And of course there are those who cannot lose a job to be home with kids – although it must be pointed out most who directly consult me would stack up pretty well according to the Global Rich List.

Here’s the other thing about keeping your children out of school: yes, you have to be around your kids.  The idea of “me time” – or the “real life” of having a job / career / money and business-casual wardrobe – because, you know, if you get paid for something it means it’s worthwhile!  That’s awesome because as a worldview, it means if I can pull in a dollar no one needs to question anything! –  yeah, you will not get the benefit of those!  Sure, you can carve out that “me time” – in fact, I think I do a rather excellent job, maybe better than lots of Mamas I know.  But you won’t get a most-days-guaranteed eight hours worth.  So yes, you will be around your kids.  A lot.  Kind of weird how some people believe Nature made us these babies and coincidentally we can care for them up until four or five years of age but then something happens where you would literally tear their head off if you were to not immediately farm them out for eight/nine hours a day five days a week! Nature is so crazy that way!

That’s about it: those two things listed above.  That’s all it really requires, and really means FO SHO, to have your kids home.

And you know, I really don’t have time – not here, not right now – to go into the many benefits of deciding to keep them home, the individual challenges and frustrations, the glorious and amazing bits, and my whole WHY do I keep them home thingy.  Some other time.  I just wanted to give you a little chat, unless you were deciding to Other me as a completely different person than you with a totally different family.

See, some (most?) people like labels.  Some like the idea that if I chose to have my kids home, instead of in school, it means I’m a Supermom who has all my shit together (Ha! Ha hahaha! < sob! >).  Alternatively, they might enjoy thinking I believe my darlings are more precious than other kids and should be separated from the Grimy Masses (so in other words, I’m an Elitest Asshole), or that I’m trying to insulate and isolate them (in other words, I’m fearful and controlling), or that I have a series of unconventional faith-based beliefs (America was partially founded on freedom to worship but please don’t worship TOO WEIRDLY!).  So if I’m a “homeschooler” maybe I’m preaching to them from the Wiccan handbook or the New Testament (or both!), maybe I’m feeding them Class Five Vegan cuisine and braiding my armpit hair into thick, supple ropes.  So, you know, these people want me to subscribe to a label so they can decide what it means without thinking much about it.  Those who are threatened by my concept of staying home with my (perfectly smart, active, academically proficient, happy and healthy) kiddos, will want to make fun of me or – a more charitable diagnoses on my part – suddenly come forth (unasked) to me and tell me all the reasons they don’t or can’t stay home (this latter means they don’t have to go through the scary experience of actually considering it!). This is why, online and in books, you’ll see a lot of articles trying to define Unschooling, Life Learning, all the above – simply because in doing something different, you are too-often assumed to be doing something weird.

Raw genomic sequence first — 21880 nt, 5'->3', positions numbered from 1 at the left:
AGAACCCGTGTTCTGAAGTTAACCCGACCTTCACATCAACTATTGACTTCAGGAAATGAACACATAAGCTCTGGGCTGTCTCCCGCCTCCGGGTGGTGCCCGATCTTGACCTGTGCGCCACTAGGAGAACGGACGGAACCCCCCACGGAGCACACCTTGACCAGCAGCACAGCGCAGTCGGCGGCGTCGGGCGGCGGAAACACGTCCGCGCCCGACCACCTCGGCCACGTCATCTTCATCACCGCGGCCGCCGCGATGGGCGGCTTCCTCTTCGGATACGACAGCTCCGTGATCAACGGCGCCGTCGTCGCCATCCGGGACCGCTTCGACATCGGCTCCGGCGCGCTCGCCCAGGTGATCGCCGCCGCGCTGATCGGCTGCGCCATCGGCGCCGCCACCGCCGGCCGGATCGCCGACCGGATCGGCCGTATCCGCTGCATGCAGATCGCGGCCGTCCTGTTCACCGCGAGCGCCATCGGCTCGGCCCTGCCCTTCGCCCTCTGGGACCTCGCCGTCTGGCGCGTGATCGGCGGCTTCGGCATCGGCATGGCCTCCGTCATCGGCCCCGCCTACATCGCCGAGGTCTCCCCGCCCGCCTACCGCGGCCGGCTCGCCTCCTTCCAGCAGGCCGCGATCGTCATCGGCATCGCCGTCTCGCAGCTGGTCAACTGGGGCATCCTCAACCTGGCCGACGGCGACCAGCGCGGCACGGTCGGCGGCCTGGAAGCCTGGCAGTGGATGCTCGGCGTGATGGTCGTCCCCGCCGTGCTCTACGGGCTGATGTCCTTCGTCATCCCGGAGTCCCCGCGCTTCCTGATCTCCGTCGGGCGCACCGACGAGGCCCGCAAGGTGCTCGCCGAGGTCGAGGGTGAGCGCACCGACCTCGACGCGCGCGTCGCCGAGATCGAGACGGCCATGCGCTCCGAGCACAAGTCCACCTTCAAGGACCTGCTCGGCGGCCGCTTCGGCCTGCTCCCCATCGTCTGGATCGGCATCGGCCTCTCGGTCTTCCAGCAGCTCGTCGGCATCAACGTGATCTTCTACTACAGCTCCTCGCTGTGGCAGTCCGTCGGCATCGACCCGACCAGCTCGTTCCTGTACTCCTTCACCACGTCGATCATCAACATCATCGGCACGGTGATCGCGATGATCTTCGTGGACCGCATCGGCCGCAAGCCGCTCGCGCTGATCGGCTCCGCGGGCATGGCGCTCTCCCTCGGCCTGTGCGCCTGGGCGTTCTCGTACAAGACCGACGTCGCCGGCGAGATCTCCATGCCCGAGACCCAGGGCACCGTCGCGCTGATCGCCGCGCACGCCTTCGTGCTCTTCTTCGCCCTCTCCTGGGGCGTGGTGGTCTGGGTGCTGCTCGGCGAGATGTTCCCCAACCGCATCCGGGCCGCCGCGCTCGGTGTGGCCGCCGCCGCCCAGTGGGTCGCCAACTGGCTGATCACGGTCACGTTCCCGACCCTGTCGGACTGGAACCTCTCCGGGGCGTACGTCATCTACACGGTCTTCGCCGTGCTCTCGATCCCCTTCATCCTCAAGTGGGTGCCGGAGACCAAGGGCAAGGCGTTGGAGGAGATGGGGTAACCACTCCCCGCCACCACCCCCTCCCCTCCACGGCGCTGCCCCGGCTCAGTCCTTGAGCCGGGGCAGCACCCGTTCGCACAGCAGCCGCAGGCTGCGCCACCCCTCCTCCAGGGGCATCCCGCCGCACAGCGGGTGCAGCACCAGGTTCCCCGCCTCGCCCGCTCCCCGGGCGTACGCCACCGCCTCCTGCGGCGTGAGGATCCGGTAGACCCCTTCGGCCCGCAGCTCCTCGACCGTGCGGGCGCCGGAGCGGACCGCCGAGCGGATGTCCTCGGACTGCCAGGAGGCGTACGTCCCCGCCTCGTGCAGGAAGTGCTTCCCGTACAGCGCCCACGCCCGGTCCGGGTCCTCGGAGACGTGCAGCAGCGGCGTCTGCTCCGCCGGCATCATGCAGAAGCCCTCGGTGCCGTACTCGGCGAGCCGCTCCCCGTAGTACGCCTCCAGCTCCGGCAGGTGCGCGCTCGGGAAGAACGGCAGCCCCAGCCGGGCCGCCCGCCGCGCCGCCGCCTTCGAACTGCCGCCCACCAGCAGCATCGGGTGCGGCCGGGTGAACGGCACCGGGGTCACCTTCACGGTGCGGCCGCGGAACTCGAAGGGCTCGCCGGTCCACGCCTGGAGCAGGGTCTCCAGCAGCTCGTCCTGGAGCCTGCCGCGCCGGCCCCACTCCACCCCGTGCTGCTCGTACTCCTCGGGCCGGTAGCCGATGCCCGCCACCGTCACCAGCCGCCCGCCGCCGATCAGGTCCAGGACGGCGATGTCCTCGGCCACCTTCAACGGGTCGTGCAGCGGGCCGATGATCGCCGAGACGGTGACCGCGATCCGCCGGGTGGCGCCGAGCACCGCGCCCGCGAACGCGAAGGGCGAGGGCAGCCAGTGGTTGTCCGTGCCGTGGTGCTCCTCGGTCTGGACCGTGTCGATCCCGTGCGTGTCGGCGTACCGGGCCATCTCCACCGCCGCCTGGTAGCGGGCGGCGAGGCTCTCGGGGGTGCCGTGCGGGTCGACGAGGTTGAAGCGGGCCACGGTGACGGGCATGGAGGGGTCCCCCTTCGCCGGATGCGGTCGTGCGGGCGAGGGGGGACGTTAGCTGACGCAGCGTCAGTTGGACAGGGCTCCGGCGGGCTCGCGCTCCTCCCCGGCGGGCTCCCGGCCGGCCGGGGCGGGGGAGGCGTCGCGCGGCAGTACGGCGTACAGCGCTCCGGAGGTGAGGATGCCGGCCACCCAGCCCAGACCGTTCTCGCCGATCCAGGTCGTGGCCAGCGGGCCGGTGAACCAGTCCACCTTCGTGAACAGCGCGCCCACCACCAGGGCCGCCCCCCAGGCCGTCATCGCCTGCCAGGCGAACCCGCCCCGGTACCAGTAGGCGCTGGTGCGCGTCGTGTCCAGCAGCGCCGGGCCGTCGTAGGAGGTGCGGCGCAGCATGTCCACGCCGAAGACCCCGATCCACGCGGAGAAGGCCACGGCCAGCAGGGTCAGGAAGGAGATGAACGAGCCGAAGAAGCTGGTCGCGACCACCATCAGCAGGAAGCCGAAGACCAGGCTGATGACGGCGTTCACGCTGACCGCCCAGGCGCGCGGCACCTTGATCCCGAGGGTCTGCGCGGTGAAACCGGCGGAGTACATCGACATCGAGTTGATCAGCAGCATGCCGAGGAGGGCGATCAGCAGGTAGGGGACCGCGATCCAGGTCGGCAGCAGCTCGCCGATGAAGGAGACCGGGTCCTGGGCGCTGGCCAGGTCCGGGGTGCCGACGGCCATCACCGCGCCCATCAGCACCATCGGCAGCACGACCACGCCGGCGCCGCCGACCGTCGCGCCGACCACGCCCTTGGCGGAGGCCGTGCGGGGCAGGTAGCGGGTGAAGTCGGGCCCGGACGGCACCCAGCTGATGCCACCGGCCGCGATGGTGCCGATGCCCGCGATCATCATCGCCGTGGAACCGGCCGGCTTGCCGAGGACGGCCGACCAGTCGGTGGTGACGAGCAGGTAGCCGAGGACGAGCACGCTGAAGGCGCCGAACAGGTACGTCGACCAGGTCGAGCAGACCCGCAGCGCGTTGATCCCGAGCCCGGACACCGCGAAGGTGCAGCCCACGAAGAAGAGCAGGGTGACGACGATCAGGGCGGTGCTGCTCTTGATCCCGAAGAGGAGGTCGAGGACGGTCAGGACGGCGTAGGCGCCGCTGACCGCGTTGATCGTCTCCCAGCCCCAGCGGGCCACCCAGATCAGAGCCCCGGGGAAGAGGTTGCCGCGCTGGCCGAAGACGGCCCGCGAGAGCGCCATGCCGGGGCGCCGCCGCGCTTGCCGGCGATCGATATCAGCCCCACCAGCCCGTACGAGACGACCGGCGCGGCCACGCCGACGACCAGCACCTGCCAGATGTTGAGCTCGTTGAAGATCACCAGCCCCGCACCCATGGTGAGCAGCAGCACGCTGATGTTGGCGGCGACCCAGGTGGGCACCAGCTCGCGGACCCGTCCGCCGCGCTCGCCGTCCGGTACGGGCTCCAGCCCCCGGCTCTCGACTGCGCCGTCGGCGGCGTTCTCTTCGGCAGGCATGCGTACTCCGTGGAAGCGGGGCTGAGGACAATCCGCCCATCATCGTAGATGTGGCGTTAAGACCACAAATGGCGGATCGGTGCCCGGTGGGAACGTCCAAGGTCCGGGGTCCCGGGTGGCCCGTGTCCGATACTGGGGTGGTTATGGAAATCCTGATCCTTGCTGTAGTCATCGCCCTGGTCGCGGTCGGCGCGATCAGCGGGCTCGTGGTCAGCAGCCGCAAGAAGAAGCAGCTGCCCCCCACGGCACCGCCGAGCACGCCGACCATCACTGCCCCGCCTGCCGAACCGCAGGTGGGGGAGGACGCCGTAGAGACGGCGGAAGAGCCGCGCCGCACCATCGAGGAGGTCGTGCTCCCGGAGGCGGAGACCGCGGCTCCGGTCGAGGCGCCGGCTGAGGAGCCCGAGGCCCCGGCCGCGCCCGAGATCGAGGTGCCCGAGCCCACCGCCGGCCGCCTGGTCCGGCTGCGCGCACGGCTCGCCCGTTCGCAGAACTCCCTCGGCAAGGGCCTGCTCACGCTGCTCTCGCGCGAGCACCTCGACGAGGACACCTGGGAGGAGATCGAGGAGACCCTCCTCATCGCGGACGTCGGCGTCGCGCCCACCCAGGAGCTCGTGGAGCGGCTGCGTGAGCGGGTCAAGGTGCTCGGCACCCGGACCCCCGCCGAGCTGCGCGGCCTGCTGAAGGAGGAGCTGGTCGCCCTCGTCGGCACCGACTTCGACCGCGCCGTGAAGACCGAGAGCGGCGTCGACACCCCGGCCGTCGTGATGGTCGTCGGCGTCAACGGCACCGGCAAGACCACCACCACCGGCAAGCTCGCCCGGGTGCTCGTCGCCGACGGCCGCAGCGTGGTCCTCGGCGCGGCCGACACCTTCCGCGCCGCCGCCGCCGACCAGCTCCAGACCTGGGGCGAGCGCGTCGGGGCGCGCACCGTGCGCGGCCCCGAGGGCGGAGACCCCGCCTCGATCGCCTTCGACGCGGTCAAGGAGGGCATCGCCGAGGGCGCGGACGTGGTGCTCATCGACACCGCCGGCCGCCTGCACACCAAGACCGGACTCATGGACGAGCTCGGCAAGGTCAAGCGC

My life is profundly normal, and yet I’m put at a social disadvantage where people assume it’s freakish, uncanny, odd, or exceptional.  And I really don’t know a way around this odd little facet of living a non-mainstream life. A summation up at the end of the article “Does the unschooling label help or harm?” (unschoolinglifestyle.com) reveals an existence so typical, family-based, reasonable, non-SCARY or -FRINGE**, that it’s almost easy to wonder why one would have to pen it at all:

My family learns through life experiences, as well as through direct academic pursuit, as well as through play. We live spontaneously, as well as by design. We take classes, as well as pursue new skills autonomously. We follow a biological clock, i.e., sleeping when tired, as well as a schedule when we choose to make appointments, i.e., classes, play dates, parties. We live flexibly and authentically, adapting to new needs and wants. We live communally and respectfully, aiming for peaceful and contented family relationships. We attend to discord one situation at a time, knowing we need not take disharmony for granted. We continually create our life.

Ha!  What weirdos, AMIRITE?

Photo By One Of My Kids

* Socialization? See: Hogaboom kids, and how fucking awesome they are at all times in pretty much every social setting, ever! Maybe because they get to hang out with all-ages in a more varied setting…  I dunno.

** Oh and P.S.? You can’t honestly think I, personally, am scared of “fringe” or think it’s wrong; my point is, “fringe” often ends up being used in a pejorative sense and to dehumanize or distance those who think, believe, or do differently than the herd.